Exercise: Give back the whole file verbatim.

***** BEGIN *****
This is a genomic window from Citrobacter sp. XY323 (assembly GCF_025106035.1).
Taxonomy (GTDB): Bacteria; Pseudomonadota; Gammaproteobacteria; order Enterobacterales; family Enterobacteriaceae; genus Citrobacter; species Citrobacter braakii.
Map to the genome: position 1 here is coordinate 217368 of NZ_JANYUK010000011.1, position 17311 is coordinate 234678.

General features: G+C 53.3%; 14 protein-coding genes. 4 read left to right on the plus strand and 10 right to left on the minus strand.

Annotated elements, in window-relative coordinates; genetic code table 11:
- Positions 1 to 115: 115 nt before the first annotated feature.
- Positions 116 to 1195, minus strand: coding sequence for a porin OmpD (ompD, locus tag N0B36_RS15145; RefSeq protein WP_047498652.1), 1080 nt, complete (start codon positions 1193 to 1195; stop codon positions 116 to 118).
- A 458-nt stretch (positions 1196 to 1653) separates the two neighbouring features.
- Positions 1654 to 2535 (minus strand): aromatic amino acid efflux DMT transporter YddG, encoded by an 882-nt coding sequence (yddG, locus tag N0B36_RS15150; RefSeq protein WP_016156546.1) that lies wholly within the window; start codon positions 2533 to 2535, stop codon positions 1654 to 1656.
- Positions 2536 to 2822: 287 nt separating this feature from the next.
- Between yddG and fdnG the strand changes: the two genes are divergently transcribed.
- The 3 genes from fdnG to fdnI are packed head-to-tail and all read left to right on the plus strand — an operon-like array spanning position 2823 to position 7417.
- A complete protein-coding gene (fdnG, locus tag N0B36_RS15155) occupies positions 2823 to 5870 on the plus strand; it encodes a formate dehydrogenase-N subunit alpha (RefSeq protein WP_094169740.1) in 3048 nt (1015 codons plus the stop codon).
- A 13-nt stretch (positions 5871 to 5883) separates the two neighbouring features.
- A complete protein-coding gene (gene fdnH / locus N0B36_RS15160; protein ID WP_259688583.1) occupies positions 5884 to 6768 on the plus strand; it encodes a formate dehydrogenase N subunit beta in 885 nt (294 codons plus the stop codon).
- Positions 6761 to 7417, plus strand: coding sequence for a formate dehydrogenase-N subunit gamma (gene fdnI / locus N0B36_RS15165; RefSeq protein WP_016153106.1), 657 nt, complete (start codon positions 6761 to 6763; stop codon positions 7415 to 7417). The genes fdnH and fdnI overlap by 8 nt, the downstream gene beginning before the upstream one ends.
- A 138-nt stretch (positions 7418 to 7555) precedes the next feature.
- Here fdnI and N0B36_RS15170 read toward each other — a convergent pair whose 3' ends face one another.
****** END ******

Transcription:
This is a genomic window from Citrobacter sp. XY323 (assembly GCF_025106035.1).
Taxonomy (GTDB): Bacteria; Pseudomonadota; Gammaproteobacteria; order Enterobacterales; family Enterobacteriaceae; genus Citrobacter; species Citrobacter braakii.
Map to the genome: position 1 here is coordinate 217368 of NZ_JANYUK010000011.1, position 17311 is coordinate 234678.

General features: G+C 53.3%; 14 protein-coding genes. 4 read left to right on the plus strand and 10 right to left on the minus strand.

Annotated elements, in window-relative coordinates; genetic code table 11:
- Positions 1 to 115: 115 nt before the first annotated feature.
- Positions 116 to 1195, minus strand: coding sequence for a porin OmpD (ompD, locus tag N0B36_RS15145; RefSeq protein WP_047498652.1), 1080 nt, complete (start codon positions 1193 to 1195; stop codon positions 116 to 118).
- A 458-nt stretch (positions 1196 to 1653) separates the two neighbouring features.
- Positions 1654 to 2535 (minus strand): aromatic amino acid efflux DMT transporter YddG, encoded by an 882-nt coding sequence (yddG, locus tag N0B36_RS15150; RefSeq protein WP_016156546.1) that lies wholly within the window; start codon positions 2533 to 2535, stop codon positions 1654 to 1656.
- Positions 2536 to 2822: 287 nt separating this feature from the next.
- Between yddG and fdnG the strand changes: the two genes are divergently transcribed.
- The 3 genes from fdnG to fdnI are packed head-to-tail and all read left to right on the plus strand — an operon-like array spanning position 2823 to position 7417.
- A complete protein-coding gene (fdnG, locus tag N0B36_RS15155) occupies positions 2823 to 5870 on the plus strand; it encodes a formate dehydrogenase-N subunit alpha (RefSeq protein WP_094169740.1) in 3048 nt (1015 codons plus the stop codon).
- A 13-nt stretch (positions 5871 to 5883) separates the two neighbouring features.
- A complete protein-coding gene (gene fdnH / locus N0B36_RS15160; protein ID WP_259688583.1) occupies positions 5884 to 6768 on the plus strand; it encodes a formate dehydrogenase N subunit beta in 885 nt (294 codons plus the stop codon).
- Positions 6761 to 7417, plus strand: coding sequence for a formate dehydrogenase-N subunit gamma (gene fdnI / locus N0B36_RS15165; RefSeq protein WP_016153106.1), 657 nt, complete (start codon positions 6761 to 6763; stop codon positions 7415 to 7417). The genes fdnH and fdnI overlap by 8 nt, the downstream gene beginning before the upstream one ends.
- A 138-nt stretch (positions 7418 to 7555) precedes the next feature.
- Here fdnI and N0B36_RS15170 read toward each other — a convergent pair whose 3' ends face one another.